The popular gospel recordng star endured a painful season that included lawsuits and a struggle with pornography. Now he's enjoying a spiritual transformation.
He has sold more than 10 million albums in less than a decade. He's a three-time Grammy Award winner, a seven-time Dove Award winner and a 20-time Stellar Award winner. His smash hit "Stomp" from the triple-platinum album God's Property (1997) landed him in heavy rotation on MTV--at the time, a feat practically unheard of in Christian music circles.

Kirk Franklin, the self-described "church boy"--as he titled his 1998 autobiography--has taken his zeal for God and coupled it with R&B and hip-hop musical styles and caused a revolution. One by one his hit songs helped erode discriminatory walls of religion and tradition in the church, and it all happened by the time he was 30.

Now 33, Franklin is just as busy praising God as he was when he first showed talent in Christian music at the age of 4. Whether or not that was when he first started pointing people to God, he's certainly been doing it ever since.

With mostly platinum and multiplatinum albums under his belt, every project this songwriter has put his hands to has turned either gold or platinum. "Stomp" skyrocketed to an impressive No. 4 on Billboard magazine's R&B/Hip-Hop singles chart. "Why We Sing," from his first album, remained on the magazine's Gospel charts for 100 weeks.

And Franklin's strong crossover draw with mainstream listeners also has landed him on the cover of secular publications such as Vibe and Jet magazines. Though the Fort Worth, Texas, native admits he's not the world's best singer, many consider him a songwriter par excellence.

But at the height of his career, in the 1990s, Franklin's Midas-touch success had to endure the Refiner's fire. Internal struggles led to the breakup of his group and other problems.

"God was blessing our projects. The response to the albums was big--I mean extremely big. But privately, I couldn't enjoy it because of what was happening," Franklin told Charisma.

"What was happening" were two lawsuits that plagued his ministry, and a private struggle with pornography. Now that his problems are behind him, he refers to that time in his life as the "wilderness," from which he says he has emerged.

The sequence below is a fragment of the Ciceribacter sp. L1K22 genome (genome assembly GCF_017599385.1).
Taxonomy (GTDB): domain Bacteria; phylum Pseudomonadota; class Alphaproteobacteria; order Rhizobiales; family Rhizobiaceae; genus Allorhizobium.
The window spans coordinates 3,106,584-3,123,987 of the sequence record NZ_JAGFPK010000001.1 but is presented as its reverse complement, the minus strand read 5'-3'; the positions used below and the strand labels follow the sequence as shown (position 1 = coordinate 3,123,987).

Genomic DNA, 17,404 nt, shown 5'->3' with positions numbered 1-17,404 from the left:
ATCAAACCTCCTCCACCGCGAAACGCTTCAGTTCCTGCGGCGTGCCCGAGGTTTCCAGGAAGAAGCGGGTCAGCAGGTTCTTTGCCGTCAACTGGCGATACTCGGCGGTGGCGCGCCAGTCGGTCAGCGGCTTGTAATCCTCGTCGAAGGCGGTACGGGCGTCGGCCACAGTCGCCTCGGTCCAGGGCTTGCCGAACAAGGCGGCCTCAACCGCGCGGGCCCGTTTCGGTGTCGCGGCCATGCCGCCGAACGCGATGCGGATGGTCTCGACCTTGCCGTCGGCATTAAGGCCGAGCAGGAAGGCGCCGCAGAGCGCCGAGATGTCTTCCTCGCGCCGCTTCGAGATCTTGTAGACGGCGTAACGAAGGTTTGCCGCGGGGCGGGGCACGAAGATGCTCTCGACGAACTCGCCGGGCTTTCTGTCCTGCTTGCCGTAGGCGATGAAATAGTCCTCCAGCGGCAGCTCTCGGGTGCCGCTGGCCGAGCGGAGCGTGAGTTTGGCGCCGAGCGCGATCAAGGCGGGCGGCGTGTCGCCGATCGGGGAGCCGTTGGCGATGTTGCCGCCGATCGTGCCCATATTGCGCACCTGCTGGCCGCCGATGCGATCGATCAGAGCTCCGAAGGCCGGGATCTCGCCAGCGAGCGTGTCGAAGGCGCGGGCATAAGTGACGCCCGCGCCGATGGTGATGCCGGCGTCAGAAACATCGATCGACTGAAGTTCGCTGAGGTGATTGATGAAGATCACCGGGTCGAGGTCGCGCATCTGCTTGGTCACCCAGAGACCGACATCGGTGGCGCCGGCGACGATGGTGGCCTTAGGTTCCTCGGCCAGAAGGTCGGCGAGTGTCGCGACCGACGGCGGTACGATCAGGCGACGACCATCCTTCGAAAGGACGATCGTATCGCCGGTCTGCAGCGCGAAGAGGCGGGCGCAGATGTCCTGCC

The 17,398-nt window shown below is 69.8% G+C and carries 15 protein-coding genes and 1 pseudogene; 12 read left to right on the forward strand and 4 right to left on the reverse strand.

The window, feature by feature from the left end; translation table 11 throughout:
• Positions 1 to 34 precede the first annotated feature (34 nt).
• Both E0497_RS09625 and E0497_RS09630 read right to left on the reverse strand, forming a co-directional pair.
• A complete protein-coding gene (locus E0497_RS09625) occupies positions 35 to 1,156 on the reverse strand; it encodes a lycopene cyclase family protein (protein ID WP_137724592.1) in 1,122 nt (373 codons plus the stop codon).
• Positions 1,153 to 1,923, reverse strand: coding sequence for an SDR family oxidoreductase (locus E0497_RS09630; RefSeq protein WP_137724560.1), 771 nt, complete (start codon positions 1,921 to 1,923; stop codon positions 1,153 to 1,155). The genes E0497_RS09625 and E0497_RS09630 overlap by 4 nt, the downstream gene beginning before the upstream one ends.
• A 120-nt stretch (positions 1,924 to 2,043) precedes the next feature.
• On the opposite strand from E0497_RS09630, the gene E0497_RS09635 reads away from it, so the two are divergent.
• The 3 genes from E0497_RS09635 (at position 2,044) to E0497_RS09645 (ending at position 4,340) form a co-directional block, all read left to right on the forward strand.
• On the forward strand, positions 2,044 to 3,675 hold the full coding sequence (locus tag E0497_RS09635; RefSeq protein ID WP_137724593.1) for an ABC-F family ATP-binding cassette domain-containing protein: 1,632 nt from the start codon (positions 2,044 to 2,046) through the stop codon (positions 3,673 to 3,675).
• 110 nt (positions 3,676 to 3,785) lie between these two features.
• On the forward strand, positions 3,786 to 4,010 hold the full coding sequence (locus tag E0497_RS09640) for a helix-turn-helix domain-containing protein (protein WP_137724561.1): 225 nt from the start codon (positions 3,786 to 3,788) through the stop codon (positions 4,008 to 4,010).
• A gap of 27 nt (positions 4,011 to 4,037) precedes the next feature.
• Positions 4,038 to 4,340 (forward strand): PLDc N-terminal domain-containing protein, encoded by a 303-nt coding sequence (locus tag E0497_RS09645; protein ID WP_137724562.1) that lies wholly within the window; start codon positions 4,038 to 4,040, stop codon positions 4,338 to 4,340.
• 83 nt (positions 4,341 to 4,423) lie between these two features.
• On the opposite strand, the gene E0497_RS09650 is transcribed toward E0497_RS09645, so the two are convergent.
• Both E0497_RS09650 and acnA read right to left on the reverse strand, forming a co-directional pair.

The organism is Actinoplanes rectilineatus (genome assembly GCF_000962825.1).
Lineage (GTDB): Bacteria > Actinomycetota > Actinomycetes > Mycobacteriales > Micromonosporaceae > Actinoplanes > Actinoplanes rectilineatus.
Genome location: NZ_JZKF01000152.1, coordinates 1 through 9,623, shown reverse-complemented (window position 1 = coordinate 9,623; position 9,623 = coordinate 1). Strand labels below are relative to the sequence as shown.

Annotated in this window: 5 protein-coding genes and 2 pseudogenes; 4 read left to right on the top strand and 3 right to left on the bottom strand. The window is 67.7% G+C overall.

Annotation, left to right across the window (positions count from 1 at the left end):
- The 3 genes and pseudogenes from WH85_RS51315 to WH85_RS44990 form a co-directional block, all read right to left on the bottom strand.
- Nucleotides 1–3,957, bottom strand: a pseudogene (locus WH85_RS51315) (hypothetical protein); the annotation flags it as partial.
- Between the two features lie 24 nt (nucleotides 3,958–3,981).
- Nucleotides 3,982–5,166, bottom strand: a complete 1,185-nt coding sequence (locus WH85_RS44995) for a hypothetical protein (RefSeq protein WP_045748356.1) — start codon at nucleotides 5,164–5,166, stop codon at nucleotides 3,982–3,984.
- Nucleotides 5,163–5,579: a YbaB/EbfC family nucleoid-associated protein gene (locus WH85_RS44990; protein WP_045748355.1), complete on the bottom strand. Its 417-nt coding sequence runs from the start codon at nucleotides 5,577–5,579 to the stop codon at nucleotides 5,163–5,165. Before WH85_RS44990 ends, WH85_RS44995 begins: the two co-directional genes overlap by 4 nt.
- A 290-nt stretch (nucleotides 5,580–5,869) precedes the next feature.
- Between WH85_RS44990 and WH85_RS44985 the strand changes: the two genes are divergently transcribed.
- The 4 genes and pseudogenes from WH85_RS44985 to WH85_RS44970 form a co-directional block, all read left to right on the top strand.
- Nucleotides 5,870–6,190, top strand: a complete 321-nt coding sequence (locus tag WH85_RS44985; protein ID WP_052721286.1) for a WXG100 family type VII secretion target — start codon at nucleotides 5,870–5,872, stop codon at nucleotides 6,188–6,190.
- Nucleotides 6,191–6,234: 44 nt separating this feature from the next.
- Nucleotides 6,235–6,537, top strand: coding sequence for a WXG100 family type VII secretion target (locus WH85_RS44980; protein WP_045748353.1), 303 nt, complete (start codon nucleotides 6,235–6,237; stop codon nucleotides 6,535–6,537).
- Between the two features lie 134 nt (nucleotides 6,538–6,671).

The Birth of a Ministry

Long before there were any multimillion-dollar recording contracts and throngs of admirers scurrying to concerts to watch him perform, Franklin was known simply as "Gertrude's boy." His elderly aunt, Gertrude Franklin, whom he calls Mamma, adopted him when his biological mother abandoned him. Although Gertrude was up in age, she took young Kirk to Mount Rose Baptist Church religiously during his early years.

He was only around 4 years old when he told Mamma he wanted to be a preacher.

"I was watching television with Mamma when a rerun of Martin Luther King Jr. reciting his 'I Have a Dream' speech came on. I told her then that I wanted to preach," Franklin recalls with a big smile. He can remember his pastor calling him to the pulpit to give a closing prayer.

By the time he was 7, Kirk was offered his first recording contract, but Mamma declined the offer. And when money was tight and Mamma couldn't pay for his music lessons, she collected cans and sold them to cover the cost. Her efforts paid off when he, at age 11, was appointed choir director at his church.

When he was a teenager, Franklin says, he considered Mamma's Baptist teachings to be strict and overbearing. Today, with four children of his own, he admits that the Scripture verses she rattled off and the biblical truths and lessons of holiness she instilled in him years ago have sustained him during the turbulent times of his life and keep him grounded today.

Mamma, however, did not see the fruit of her labor. She died when he was 17.

By the time he'd reached his early 20s, Franklin was well-known in Dallas music circles. Still, it wasn't until a deacon in his church suggested he cut an album that he started his own group, The Family. In 1992, he sought out 17 musically gifted singers, some of whom were longtime friends of his, to be part of the group.

The deacon who suggested the album also financed the project, and in 1993 Franklin released his self-titled debut album, Kirk Franklin and The Family. The freshman project produced the blockbuster single "Why We Sing," and the record went platinum, putting the group on the map.

"I'll never forget it," Franklin recalls. "I added all of my bills including my child support for my son, and then I told the Lord that if He would just bless me to make $24,000 a year, I would be happy." After the album hit music stands, Franklin was shocked by the sales and concert attendance. Instead of $24,000 a year, he made $24,000 a month.

Two years later, Franklin released two more albums with The Family, Whatcha Lookin' 4 and Christmas. Whatcha Lookin' 4 went platinum, and Christmas was a gold album.

In 1996, Franklin married Tammy Collins, a 26-year-old Fort Worth native who worked as a makeup artist. The same year, he joined forces with the Dallas-based group God's Property, a move that added a whole new dimension to his music. When their joint single, "Stomp," later sold 3 million copies, Franklin, in particular, was catapulted into mainstream music circles.

"God's Property and Kirk Franklin was the answer to the Christian music dilemma," says Dahlia Jones, a member of the Florida A&M University Gospel Choir. "There are a huge number of people who like either urban, hip-hop or contemporary Christian music, but just several years ago the church was dragging its feet on embracing anything that had a beat."